When the housing parts define not only one, but two or even more combustion chambers, the size of the engine is further decreased. By joining the two housing parts, an engine can thereby be provided having at least two combustion chambers.
As explained earlier, the engine can comprise at least one pair of a first housing part and a second housing part. Depending on the number of combustion chambers that the two housing parts define, an engine can be created with a desired number of combustion chambers by providing a particular number of pairs of housing parts.
According to a preferred embodiment of the invention, the housing parts are arranged between outer backing plates. These backing plates encompass the housing parts, enhance the stability of the engine and allow for the arrangement of other parts of the engine, for example bearings for the pivot axis and/or for at least one crankshaft. Cooling channels can also be provided, not only in the housing part, but also in the backing plates.
The engine according to the invention can be operated according to a two-cycle or four-cycle principle and can be an Otto or a diesel engine.
Further advantages, features and details of the invention can be extracted from the dependent claims and the following description, which describes in detail a particularly preferred embodiment with reference to the drawing. The features shown in the drawing and mentioned in the claims and in the description may be essential to the invention either individually or in arbitrary combination.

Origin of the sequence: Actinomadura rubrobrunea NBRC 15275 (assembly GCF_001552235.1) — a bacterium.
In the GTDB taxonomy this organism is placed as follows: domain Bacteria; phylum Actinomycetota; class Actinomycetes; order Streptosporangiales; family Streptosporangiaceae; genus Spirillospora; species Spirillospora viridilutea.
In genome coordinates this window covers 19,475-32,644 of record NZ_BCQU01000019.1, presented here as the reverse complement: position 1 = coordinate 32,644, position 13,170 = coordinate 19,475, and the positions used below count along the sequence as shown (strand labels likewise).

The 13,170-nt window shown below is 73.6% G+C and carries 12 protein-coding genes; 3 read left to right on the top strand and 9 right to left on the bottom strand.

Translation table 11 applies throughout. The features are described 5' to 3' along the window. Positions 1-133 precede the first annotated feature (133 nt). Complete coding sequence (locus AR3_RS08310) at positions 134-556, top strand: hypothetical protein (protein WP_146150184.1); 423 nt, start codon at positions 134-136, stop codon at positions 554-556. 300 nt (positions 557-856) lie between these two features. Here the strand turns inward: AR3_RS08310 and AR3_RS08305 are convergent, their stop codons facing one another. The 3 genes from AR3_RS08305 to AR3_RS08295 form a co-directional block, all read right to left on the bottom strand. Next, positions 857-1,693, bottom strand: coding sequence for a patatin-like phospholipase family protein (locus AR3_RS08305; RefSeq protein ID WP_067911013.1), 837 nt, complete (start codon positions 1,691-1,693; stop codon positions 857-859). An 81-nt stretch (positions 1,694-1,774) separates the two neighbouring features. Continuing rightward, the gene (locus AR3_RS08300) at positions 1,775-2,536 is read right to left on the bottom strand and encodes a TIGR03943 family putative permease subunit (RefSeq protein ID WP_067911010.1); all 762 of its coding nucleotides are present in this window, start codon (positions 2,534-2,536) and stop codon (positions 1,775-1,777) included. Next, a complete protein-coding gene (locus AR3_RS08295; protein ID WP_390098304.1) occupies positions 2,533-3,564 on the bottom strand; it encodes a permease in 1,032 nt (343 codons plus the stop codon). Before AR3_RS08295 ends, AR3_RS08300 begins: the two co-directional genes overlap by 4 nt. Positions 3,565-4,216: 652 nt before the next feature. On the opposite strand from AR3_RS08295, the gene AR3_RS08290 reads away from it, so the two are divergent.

BRIEF DESCRIPTION OF THE DRAWING
Fig. 1 shows a schematic top view of a combustion engine according to the invention;
Fig. 2 shows a section taken along line Il - Il as indicated in Fig. 1;
Fig. 3 shows a section taken along line III - III as indicated in Fig. 1; and
Fig. 4 shows a top view of a piston connecting rod of the combustion engine according to Fig. 1.
DESCRIPTION OF THE PREFERRED EMBODIMENT
Figure 1 shows an engine 2 with an engine housing 4. The engine housing 4 has a first housing part 6 and a second housing part 8 extending parallel to the first housing part 6. The housing parts 6 and 8 abut each other and define, between each other, a parting plane 10.
The housing parts 6 and 8 are part of a first pair 12 of housing parts. Further housing parts 14 and 16 are provided, which are part of a second pair 18 of housing parts. A parting plane 19 is defined between the housing parts 14 and 16.
Two backing plates 20 and 22 border the housing parts 6, 8, 14 and 16. Bearings 24 are provided in these backing plates for a first crankshaft 26 and a second crankshaft 28 of the engine 2.
A pin connection 30 is provided to align the housing parts 6 and 8 with each other. A corresponding pin connection is provided for the housing parts 14 and 16. A connection 32 is provided to fix the housing parts 6 and 8 to one another and may comprise a screw engaging in a corresponding thread.
A pin connection 34 is provided to align the housing part 6 with the backing plate 20. Connections 36, which may comprise screws engaging in corresponding threads, may be provided to connect all housing parts and the backing plates 20 and 22 to each other.
In Figure 1 shows two fuel injectors 40, which are assigned to combustion chambers located within the engine housing 4 (described further below with respect to figures 2
and 3). Inlet ports 42 and outlet ports 44 are provided at both sides of the fuel injectors 40.